Click on a question below to expand (or collapse) the answer to these frequently asked questions:

  1. Why give through the Kansas Rural Communities Foundation (KRCF)?

    Donors receive a number of benefits and incentives for charitable giving. Anyone, regardless of wealth or position, can create a charitable gift fund at KRCF. Donors can establish their own named fund for as little as $5,000 and can take up to 5 years to fulfill their initial contribution. Contributions can be made to existing funds at any time for any amount.

    • Donors know that their charitable wishes will be carried out in both present and future generations. Donors are assured that their gifts will be held in perpetuity and administered in accordance with their wishes. Unless donors choose to be anonymous, their names will be honored in perpetuity.
    • Donors can pool gifts with others’ contribution to increase charitable impact, provide a better investment return, and other efficient financial management. Funds are categorized as either short-term or long-term and the investments of each may be different.
    • Donors receive KRCF’s annual report, their annual fund statement, and information on other grant-making opportunities as desired.
    • Donors appreciate the ease of making a gift. After establishing a fund, there is no separate tax return to file. All grant paperwork and government reporting is handled by the KRCF.
    • Donors and contributors can contribute gifts at any time and to any specific charitable cause. Those who set up a specific fund are called donors. Contributors are those who give to existing funds.
    • Donors and contributors receive the maximum tax benefit from a gift. Contributions made through KRCF qualify as a maximum deduction for income, gift, and estate tax purposes.
  2. How do I give to an existing fund?

    There are several ways you can give to an existing fund:

    1. Contact the KRCF via phone or e-mail regarding your donation,

    2. Download the PDF donation form and mail or fax it to the KRCF, or

    3. Submit the online form using your credit or debit card via a secure server.

  3. Who oversees the investment of the funds?

    Through careful guidance by KRCF’s Investment and Finance Committee, investment decisions are made to achieve the highest return with the lowest risk. Any funds invested in stocks and bonds are professionally managed by the Trust Company of Manhattan.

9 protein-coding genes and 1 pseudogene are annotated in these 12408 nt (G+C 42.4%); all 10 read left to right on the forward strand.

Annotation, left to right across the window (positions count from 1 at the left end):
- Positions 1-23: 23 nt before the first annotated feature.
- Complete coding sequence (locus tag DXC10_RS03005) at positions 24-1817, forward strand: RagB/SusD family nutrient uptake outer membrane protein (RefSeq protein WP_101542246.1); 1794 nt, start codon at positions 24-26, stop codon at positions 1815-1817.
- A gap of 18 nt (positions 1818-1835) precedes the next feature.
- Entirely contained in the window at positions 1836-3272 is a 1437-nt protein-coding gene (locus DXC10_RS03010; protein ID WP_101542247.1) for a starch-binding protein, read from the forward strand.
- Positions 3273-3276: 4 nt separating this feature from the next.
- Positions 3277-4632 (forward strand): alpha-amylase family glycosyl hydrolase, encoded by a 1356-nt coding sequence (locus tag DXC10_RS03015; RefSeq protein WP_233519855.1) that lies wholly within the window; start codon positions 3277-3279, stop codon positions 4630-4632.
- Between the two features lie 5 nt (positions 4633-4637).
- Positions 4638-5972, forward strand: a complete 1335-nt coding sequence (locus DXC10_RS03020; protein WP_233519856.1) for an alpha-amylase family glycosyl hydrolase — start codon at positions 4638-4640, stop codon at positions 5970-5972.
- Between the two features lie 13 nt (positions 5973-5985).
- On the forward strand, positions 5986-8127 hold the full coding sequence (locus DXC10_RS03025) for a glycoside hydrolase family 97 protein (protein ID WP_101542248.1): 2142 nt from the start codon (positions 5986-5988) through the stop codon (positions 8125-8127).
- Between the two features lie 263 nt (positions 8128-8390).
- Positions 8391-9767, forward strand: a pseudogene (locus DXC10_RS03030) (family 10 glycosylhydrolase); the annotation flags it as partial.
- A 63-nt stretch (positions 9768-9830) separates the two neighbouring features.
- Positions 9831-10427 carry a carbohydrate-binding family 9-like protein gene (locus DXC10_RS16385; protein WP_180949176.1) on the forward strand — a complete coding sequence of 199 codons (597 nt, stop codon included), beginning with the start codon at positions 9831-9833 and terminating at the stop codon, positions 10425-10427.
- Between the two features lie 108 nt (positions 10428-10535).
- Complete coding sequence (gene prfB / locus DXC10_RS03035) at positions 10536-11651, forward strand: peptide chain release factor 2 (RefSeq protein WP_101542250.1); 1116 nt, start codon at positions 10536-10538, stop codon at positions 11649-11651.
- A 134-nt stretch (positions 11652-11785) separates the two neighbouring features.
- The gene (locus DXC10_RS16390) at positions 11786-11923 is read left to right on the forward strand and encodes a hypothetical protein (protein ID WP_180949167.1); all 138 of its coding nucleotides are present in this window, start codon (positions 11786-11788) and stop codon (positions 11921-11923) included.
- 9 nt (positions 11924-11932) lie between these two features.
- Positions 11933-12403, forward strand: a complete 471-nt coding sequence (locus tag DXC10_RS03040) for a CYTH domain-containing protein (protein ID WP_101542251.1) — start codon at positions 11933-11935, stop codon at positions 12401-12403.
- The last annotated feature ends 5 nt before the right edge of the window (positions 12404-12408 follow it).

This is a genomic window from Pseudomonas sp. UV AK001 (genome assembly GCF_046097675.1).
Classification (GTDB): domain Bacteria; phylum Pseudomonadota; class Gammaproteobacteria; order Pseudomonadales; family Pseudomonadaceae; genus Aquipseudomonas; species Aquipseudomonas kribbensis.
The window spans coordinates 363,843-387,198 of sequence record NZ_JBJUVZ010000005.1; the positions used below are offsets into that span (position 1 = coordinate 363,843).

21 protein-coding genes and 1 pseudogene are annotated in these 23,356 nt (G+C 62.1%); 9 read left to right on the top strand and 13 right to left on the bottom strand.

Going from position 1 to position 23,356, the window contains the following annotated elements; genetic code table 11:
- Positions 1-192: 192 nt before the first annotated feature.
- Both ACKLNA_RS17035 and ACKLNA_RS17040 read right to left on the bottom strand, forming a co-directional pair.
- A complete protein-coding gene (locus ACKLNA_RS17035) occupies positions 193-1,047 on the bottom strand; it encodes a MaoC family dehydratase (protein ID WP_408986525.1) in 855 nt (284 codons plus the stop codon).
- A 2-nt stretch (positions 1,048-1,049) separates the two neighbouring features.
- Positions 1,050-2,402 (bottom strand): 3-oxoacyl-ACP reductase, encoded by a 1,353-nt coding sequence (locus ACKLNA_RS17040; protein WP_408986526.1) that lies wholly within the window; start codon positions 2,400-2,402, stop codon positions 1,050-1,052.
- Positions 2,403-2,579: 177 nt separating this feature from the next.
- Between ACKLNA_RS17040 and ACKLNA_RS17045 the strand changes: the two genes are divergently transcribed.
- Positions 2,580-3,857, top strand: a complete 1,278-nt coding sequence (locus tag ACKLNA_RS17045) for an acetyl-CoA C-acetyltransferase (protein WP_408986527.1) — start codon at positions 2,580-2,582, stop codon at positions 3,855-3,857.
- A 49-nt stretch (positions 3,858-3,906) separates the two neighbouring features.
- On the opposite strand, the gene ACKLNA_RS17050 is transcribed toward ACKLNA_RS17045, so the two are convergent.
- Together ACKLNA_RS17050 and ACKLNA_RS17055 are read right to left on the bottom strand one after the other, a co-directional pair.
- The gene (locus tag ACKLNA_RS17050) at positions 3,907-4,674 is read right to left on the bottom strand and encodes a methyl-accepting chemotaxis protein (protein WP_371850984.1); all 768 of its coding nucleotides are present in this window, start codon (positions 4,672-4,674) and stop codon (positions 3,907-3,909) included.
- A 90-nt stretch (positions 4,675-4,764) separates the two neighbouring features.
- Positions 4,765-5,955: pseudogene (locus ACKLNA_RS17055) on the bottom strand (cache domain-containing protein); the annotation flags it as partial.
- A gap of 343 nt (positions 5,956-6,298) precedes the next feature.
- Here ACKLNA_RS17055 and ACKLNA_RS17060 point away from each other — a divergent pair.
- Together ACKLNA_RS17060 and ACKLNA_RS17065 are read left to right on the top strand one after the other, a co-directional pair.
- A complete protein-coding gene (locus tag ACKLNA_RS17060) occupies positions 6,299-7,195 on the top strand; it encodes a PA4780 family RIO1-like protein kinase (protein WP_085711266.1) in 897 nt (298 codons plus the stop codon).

4. What assets can be contributed to a fund?
      • Outright gifts of cash, publicly traded or closely held stock, real estate, insurance, or other assets.
      • Bequests by will of cash or property.
      • Memorial tributes in honor of a friend or loved one or contributions in honor of anniversaries, birthdays, etc.
      • Life insurance naming the Foundation as beneficiary and owner.
      • Private foundation transfers in which your family foundation, private foundation, trust, or civic endowment transfers its assets to KRCF, while your fund retains its name and purpose. In some cases, the private foundation may choose to become a Supporting Organization to KRCF, thus achieving public foundation status. This approach saves management costs, excise taxes, and administrative burdens.
      • There is no minimum for a contribution to an existing fund.
  5. How long does it take to establish a fund?

    A fund can be established quickly. You may choose any name you wish for the fund you establish. Funds may be increased at any time by additional gifts. Grants from the fund you established will always be recorded in the name of the fund, a lasting symbol of your caring. The length of time depends on the complexity of your wishes, but generally a fund can be established in a matter of days or weeks.

  6. Is there a fee to establish a fund?

    KRCF charges a $100 setup fee to establish a new fund.

  7. How do I create a fund?

    Most funds can be established in one brief meeting and can be funded with cash, securities, real estate, publicly traded or closely held stock, insurance, or other assets. Or you may wish to create a fund in your will or through special charitable trust arrangements that benefit you and your family by providing them with life income while carrying out your charitable intent. All options provide you with maximum tax advantages while helping you invest in the growth of your community.